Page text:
June 17. Daniel 9:1-23
Daniel has got to be one of my very favorite heroes of the faith. Let’s just review what happened to him. He was most likely a wealthy teen living in Jerusalem when the Babylonians conquered. He was one of the captives that made the long trek to Babylon, leaving family and home far behind. There are some hints in scripture that he may also have been castrated and therefore unable to marry and have a family. Life was not good for Daniel. It was traumatic and horrifying and he must have dealt with intense grief at all his losses.
And yet he stayed loyal to the God who allowed these atrocities to happen to him. Right from his introduction to the royal court where he and other bright young men were being “reprogrammed” in Babylonian ways, he stood up for his beliefs with integrity and a remarkable polite firmness. He prayed three times a day facing Jerusalem. Even when he knew full well that he might be thrown into a lions’ den. Which, of course, he was. He sat with hungry lions all night perfectly safe because God shut their mouths and he walked out of that den untouched and unscathed. He saw visions that made him faint dead away. He talked with angels.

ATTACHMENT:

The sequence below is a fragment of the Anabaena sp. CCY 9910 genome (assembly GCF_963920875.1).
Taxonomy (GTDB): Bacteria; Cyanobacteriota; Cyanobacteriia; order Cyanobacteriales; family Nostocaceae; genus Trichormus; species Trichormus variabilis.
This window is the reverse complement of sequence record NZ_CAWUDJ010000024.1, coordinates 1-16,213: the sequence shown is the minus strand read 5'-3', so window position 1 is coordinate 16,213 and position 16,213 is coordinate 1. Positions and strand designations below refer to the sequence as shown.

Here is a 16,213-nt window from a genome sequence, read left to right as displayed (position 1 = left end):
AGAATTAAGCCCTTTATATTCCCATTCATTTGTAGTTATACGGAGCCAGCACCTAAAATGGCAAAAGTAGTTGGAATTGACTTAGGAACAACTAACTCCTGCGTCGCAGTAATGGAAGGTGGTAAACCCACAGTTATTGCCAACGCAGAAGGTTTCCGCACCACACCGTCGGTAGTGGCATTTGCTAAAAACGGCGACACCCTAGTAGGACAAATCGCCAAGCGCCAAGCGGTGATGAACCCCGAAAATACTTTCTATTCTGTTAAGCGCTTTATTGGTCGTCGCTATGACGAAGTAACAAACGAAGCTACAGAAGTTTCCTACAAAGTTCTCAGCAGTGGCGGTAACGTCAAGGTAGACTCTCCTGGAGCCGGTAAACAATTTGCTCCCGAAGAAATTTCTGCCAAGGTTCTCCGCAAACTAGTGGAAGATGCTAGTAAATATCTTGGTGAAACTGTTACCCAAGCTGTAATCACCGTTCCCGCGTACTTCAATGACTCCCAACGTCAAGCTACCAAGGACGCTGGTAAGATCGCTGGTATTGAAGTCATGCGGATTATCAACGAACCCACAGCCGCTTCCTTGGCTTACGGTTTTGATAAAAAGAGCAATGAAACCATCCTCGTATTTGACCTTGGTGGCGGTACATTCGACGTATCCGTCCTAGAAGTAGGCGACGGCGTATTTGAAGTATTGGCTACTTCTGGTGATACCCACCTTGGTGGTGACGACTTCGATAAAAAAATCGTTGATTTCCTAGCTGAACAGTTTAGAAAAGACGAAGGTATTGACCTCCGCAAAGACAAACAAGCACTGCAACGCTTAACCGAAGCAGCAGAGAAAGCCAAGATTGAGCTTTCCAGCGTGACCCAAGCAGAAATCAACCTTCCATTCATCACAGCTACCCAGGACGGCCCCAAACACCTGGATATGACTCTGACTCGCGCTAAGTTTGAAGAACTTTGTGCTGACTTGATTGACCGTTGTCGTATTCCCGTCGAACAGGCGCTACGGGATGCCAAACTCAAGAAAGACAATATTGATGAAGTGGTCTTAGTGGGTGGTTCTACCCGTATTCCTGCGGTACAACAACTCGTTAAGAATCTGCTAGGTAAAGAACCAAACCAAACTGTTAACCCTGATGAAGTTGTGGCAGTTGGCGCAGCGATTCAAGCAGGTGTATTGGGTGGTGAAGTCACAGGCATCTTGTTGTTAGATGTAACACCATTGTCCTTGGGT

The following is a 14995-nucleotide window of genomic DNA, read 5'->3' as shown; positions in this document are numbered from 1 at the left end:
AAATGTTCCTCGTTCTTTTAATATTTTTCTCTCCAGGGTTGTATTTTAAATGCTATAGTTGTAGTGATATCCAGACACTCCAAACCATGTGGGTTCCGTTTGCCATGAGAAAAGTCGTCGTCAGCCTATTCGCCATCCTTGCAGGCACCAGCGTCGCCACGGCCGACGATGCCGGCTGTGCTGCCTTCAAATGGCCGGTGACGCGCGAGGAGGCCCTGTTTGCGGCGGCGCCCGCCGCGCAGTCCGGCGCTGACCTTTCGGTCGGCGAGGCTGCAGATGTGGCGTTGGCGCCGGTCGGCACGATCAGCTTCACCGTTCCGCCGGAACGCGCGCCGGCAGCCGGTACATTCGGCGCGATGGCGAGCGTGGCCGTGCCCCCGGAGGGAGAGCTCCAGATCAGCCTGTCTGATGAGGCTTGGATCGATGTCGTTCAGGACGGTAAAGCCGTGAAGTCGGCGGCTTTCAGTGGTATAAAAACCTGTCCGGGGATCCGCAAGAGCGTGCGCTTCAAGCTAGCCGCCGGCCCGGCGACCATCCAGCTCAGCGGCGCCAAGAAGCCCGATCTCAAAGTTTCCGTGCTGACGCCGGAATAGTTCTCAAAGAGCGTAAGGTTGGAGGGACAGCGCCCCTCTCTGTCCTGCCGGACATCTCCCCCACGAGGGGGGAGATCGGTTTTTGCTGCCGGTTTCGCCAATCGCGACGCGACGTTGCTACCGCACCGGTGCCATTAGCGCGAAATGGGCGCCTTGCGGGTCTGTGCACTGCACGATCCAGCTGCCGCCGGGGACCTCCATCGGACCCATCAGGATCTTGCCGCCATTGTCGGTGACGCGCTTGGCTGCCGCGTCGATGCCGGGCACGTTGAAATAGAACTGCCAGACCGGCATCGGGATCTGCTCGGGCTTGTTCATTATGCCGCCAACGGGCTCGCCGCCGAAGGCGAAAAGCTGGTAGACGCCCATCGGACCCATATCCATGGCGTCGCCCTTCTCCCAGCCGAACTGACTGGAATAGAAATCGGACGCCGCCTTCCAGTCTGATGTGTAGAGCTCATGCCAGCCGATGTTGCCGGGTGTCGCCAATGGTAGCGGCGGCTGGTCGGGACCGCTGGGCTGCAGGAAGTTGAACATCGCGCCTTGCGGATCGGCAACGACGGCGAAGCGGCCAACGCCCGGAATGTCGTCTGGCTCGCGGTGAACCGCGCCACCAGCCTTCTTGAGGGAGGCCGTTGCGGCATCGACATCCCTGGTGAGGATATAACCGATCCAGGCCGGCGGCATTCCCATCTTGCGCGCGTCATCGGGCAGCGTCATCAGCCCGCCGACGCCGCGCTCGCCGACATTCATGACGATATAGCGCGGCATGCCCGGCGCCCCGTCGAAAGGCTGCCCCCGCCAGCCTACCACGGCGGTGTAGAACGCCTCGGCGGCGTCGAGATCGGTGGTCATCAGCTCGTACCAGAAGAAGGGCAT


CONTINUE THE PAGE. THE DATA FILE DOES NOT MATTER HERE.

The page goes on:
So. When Daniel records a prayer, we should listen. It was not a short prayer. It was a pleading prayer complete with sackcloth and ashes. It went on and on as Daniel begged God to restore Jerusalem to His people. I love that Daniel is humble when he prays. I love the way He worships God and praises His attributes. I love that Daniel is persistent in his prayers. I often give up waaaay too soon instead of coming to the Lord again and again, asking for greater understanding and sharing my heart with Him! Let’s pray persistently and with humility, remembering to honor God for Who He is as we pray …
My verse: Daniel 9:18 “O my God, lean down and listen to me. Open your eyes and see our despair. See how your city—the city that bears your name—lies in ruins. We make this plea, not because we deserve help, but because of your mercy.”
My response: There’s an amazing humility here! Daniel has faithfully served You, Lord, all his life in a foreign land as a captive. Yet, he comes as a representative of all Israel. He doesn’t claim any merit or deservedness at all. He simply asks for mercy. Beautiful in its importunity, this prayer wholly relies on Your kindness, Lord, and not on any works that anyone should boast. Teach me, Lord, to pray with that kind of respect for You and acknowledgement of Your mercy.